Rose v. Murchie
Rose was an executor of Banister. Rose alleged that on January 7, 1788 Banister paid Donald, Fraser, & Co. £200 to cover the balance of his account. However, Banister only owed the company £172 and some change. Simon Fraser was made aware of the overpayment and promised to grant a credit on the account but never did. Rose sued the only surviving partners of the company, Murchie and his attorney for the remaining balance of £43. In his answer, Murchie argued that the bond was assigned to Fraser and that the balance was used to purchase a slave. Murchie further argued that the buying on slave was not something the company should be liable for but only Fraser’s individual mismanagement of fund. Fraser’s answer denied all knowledge of the transaction except that the bond was assigned to him to discharge a debt.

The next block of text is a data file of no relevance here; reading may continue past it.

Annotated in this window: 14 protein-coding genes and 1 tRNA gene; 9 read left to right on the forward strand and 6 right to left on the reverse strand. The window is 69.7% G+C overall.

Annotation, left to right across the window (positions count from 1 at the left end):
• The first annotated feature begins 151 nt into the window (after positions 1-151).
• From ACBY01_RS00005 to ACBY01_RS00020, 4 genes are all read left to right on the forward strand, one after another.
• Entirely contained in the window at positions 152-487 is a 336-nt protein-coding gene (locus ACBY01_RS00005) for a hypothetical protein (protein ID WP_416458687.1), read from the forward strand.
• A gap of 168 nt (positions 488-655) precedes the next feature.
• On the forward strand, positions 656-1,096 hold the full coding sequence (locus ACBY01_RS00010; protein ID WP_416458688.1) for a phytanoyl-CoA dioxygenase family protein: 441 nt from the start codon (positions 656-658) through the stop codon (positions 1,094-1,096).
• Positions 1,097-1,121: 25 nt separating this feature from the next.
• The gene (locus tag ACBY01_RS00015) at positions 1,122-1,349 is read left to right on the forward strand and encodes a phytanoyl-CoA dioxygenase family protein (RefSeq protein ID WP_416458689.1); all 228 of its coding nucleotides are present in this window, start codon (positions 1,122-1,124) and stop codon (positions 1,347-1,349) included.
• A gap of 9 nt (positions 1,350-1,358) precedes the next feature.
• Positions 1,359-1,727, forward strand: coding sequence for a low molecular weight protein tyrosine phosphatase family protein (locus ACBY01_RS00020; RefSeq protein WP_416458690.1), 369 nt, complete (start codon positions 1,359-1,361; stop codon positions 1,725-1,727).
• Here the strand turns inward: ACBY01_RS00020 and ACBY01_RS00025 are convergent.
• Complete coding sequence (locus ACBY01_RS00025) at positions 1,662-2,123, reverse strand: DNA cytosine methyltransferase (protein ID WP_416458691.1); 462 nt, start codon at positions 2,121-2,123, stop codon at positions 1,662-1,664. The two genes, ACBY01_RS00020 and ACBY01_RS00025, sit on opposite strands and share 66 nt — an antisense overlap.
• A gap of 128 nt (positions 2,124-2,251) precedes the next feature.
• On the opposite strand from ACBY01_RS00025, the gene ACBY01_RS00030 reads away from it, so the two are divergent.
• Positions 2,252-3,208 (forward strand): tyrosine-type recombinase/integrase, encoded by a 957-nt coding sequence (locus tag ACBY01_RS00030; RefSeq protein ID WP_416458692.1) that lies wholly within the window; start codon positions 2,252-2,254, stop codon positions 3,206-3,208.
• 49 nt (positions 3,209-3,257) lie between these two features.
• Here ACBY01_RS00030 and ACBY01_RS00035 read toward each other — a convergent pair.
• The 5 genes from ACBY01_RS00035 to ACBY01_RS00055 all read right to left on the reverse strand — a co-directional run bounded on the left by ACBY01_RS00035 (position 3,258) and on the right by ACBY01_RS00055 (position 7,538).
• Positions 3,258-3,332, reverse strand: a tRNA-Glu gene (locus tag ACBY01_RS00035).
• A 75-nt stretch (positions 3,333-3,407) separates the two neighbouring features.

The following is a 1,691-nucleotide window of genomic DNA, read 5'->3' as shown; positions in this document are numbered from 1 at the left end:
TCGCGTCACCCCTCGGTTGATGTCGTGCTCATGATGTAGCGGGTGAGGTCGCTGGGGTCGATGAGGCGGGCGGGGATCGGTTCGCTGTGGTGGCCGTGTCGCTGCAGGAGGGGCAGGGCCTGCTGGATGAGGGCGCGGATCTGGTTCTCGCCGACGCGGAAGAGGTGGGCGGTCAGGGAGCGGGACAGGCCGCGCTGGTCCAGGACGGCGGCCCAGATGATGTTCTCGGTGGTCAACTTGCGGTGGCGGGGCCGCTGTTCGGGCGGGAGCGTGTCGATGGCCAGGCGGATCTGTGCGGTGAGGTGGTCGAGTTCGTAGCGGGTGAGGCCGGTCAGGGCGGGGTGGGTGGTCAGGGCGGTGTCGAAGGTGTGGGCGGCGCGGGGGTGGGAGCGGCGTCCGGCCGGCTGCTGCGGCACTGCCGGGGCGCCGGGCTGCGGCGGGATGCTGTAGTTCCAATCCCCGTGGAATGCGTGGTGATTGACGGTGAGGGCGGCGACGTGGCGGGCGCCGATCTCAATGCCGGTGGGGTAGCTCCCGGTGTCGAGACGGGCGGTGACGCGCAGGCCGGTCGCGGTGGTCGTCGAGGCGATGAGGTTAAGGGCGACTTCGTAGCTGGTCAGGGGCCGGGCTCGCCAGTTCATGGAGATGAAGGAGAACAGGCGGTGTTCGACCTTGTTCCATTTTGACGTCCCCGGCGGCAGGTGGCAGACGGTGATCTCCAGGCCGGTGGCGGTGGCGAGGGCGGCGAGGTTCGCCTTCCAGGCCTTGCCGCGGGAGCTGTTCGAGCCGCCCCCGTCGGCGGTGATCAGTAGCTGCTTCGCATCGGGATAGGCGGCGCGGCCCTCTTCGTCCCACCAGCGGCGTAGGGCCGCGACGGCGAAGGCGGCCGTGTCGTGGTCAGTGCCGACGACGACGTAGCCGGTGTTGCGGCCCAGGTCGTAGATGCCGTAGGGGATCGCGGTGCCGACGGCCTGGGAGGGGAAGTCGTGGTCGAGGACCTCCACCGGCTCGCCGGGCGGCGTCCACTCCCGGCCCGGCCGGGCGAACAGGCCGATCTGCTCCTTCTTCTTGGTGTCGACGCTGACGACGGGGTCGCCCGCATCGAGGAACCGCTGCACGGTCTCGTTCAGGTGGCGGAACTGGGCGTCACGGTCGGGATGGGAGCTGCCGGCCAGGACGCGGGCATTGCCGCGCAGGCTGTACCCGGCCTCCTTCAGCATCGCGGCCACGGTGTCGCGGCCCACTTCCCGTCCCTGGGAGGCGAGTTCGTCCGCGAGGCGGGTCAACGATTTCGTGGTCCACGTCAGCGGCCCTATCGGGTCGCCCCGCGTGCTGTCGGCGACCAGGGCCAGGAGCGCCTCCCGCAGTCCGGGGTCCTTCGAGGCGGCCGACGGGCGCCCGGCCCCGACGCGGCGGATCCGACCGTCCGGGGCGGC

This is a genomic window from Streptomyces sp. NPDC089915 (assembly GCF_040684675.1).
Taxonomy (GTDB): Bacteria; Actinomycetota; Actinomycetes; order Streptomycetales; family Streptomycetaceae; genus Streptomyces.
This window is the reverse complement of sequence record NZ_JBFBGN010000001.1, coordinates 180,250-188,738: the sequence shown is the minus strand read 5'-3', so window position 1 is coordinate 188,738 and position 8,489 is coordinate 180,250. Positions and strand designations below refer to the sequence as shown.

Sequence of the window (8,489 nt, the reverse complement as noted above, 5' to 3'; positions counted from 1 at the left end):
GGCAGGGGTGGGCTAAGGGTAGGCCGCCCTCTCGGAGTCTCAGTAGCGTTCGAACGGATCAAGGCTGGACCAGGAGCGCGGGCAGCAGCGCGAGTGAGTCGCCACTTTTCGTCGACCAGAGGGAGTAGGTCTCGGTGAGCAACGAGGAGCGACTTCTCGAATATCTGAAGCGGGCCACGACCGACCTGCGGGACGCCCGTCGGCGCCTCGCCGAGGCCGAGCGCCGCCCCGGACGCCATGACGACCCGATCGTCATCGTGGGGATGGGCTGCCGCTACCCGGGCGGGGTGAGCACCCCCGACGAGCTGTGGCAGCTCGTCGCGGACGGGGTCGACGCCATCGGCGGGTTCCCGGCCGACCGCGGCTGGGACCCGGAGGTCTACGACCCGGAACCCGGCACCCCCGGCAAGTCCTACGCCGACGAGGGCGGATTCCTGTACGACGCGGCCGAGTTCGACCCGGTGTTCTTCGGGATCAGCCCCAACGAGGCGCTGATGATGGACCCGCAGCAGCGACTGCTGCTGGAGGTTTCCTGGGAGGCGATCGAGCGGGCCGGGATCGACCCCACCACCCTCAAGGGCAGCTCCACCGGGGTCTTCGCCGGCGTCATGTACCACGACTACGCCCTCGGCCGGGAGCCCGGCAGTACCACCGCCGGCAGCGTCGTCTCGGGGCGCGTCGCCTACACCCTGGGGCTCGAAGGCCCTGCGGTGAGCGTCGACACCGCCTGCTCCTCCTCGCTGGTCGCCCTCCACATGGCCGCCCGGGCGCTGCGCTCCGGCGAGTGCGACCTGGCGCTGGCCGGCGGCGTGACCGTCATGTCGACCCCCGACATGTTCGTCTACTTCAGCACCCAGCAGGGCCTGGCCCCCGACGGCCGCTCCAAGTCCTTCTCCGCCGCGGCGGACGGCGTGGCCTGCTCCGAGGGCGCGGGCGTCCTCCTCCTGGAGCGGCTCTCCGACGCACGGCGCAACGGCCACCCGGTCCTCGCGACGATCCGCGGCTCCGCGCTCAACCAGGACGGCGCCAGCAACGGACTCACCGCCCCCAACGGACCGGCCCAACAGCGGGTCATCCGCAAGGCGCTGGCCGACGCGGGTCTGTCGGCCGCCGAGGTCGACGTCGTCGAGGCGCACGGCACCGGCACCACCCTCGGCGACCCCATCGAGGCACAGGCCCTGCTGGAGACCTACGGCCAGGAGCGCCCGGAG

The Court's Decision
Chancellor Wythe referred the accounts to a commissioner. The Court of Chancery confirmed the report and allowed Rose a credit for the two sows (pigs) and the slave. After the defendants filed a bill of review, the case was reheard with consent. During the hearing, Chancellor Wythe then decreed the Rose was not entitled to the credit. The Court of Appeals reversed the last decree and affirmed the first.
- Daniel Call, Reports of Cases Argued and Adjudged in the Court of Appeals in Virginia, 3rd ed., ed. Lucian Minor (Richmond, VA: A. Morris, 1854), 2:344. George Wythe owned the first edition of this set.